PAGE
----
Uwe Schindler added a comment - You can call ant check-forbidden-apis from the lucene or solr root directory. And yes, it's also a precommit check. LuceneTestCase does more checks on your test case, so we require every test in Lucene extends this class.
      Hide
      Adrien Grand added a comment -

      A safe conclusion is that moving selectNaive to the test cases now would be premature.

      OK.

      I have not actually benchmarked rank9 it against Long.bitCount, but I think we should do that just to be sure that rank9 is slower, and than it can be made package-private.

      I played a bit with it and rank9 was always between 15% and 20% slower than bitCount no matter what the input was (which is still impressing since bitCount is supposed to be an intrinsic). We used to have a utility method in BitUtil to compute pop counts on longs but we removed it in LUCENE-2221 in favor of Long.bitCount.

      How about putting the assembly version in BitUtil?

      Or ToStringUtils?

      Should LuceneTestCase also be mentioned in the wiki at "How to contribute"?

      We try to keep this page as concise as possible so I added a mention to it in https://wiki.apache.org/lucene-java/DeveloperTips.

      Show
      Adrien Grand added a comment - A safe conclusion is that moving selectNaive to the test cases now would be premature. OK. I have not actually benchmarked rank9 it against Long.bitCount, but I think we should do that just to be sure that rank9 is slower, and than it can be made package-private. I played a bit with it and rank9 was always between 15% and 20% slower than bitCount no matter what the input was (which is still impressing since bitCount is supposed to be an intrinsic). We used to have a utility method in BitUtil to compute pop counts on longs but we removed it in LUCENE-2221 in favor of Long.bitCount. How about putting the assembly version in BitUtil? Or ToStringUtils? Should LuceneTestCase also be mentioned in the wiki at "How to contribute"? We try to keep this page as concise as possible so I added a mention to it in https://wiki.apache.org/lucene-java/DeveloperTips .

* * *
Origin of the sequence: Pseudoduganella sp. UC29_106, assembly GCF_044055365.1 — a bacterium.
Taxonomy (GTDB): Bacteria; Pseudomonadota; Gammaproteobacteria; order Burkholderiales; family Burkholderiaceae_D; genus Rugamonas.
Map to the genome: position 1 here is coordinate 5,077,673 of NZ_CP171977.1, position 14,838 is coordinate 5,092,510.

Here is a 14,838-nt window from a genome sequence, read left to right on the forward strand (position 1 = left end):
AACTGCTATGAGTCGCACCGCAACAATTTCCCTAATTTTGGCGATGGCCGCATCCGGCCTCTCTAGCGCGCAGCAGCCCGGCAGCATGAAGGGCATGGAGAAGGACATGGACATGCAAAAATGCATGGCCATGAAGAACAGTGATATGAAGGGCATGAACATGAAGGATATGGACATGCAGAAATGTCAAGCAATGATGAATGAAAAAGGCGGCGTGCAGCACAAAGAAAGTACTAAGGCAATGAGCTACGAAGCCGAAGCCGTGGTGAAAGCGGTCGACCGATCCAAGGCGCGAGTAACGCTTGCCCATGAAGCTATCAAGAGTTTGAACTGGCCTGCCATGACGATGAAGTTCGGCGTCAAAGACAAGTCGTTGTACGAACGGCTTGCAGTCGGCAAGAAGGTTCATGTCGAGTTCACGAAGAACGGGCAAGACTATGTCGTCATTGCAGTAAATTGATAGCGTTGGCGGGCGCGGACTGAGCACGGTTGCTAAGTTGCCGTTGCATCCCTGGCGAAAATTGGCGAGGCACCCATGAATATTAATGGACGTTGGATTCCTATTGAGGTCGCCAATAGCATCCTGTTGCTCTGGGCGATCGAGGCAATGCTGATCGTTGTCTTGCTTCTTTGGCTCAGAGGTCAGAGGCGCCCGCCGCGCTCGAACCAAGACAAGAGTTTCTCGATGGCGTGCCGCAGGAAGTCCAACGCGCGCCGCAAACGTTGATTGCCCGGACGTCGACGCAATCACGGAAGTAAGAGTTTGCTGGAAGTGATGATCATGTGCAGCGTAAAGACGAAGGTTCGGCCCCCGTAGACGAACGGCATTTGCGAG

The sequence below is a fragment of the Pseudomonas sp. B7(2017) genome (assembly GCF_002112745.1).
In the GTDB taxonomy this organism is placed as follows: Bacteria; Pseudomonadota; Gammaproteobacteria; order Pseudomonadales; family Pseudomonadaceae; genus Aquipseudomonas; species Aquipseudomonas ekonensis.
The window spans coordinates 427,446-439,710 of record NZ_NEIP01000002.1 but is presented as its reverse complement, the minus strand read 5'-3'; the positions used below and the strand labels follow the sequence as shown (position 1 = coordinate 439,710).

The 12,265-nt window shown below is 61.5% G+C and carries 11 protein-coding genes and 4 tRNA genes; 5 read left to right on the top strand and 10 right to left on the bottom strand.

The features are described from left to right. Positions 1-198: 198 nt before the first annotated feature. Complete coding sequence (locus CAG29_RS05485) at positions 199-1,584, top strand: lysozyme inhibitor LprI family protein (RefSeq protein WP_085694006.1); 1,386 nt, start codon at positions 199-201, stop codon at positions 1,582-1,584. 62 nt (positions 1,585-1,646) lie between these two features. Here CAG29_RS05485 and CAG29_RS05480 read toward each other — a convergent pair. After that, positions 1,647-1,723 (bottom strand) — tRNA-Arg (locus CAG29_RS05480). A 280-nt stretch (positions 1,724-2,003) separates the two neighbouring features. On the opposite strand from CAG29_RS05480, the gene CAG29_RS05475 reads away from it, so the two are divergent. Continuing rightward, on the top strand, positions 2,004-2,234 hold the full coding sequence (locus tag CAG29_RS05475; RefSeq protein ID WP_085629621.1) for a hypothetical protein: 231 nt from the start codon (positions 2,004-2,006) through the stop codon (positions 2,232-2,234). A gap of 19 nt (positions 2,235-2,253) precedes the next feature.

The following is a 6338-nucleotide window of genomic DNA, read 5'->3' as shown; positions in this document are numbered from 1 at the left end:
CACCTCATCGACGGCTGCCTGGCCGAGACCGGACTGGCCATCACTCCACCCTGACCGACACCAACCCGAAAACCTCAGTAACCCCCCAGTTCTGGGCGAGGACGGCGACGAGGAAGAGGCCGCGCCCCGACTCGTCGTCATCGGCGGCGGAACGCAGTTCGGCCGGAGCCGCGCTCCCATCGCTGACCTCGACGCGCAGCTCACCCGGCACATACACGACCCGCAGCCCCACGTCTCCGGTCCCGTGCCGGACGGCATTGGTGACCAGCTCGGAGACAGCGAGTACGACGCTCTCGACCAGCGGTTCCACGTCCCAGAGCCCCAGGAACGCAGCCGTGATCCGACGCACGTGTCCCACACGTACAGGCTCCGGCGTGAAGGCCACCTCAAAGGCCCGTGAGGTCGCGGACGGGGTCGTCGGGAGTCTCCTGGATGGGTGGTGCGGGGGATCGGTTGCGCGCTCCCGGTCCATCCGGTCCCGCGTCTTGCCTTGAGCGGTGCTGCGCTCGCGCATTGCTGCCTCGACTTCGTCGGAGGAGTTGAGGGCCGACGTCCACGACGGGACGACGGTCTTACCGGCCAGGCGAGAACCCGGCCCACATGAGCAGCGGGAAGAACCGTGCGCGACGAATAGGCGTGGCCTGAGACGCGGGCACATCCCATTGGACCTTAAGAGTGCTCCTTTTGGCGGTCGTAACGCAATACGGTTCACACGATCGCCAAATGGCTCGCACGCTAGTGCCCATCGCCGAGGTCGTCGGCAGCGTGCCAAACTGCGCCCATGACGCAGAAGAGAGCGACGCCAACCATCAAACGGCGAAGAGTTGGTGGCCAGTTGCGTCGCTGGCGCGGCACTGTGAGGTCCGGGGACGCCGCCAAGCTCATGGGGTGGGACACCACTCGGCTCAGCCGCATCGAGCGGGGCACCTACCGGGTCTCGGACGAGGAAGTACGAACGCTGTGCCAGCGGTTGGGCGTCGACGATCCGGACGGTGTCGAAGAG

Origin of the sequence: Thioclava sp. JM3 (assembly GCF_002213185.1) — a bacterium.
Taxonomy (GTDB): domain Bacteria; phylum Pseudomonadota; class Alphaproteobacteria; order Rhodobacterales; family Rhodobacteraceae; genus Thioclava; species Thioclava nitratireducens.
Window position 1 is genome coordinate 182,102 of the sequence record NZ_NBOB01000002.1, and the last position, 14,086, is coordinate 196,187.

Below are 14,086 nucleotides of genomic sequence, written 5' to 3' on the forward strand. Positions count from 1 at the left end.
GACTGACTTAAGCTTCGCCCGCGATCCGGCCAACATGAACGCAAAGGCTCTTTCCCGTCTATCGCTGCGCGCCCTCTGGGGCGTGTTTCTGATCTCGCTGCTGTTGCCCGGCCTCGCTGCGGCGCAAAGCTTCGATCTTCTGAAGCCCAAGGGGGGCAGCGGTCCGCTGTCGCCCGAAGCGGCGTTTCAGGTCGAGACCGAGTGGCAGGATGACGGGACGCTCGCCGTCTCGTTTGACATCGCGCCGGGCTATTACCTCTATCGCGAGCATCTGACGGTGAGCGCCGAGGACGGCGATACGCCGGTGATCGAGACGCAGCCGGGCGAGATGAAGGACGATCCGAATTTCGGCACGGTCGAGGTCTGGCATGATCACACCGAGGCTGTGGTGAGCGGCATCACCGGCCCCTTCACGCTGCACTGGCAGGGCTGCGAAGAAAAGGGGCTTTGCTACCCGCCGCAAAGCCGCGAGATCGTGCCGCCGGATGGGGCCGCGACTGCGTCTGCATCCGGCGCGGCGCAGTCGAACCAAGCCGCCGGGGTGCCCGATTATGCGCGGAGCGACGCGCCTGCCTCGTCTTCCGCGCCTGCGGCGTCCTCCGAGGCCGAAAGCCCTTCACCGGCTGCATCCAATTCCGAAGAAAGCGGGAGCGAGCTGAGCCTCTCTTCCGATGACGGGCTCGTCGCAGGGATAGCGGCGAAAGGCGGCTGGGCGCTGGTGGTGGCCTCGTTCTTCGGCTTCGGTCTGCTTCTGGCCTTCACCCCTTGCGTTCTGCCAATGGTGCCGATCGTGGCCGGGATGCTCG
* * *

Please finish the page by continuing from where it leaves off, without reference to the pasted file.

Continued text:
Hide
      Dawid Weiss added a comment - - edited

      I don't really like using LuceneTestCase here because the tests here pass when extending TestCase and they do not use anything that LuceneTestCase provides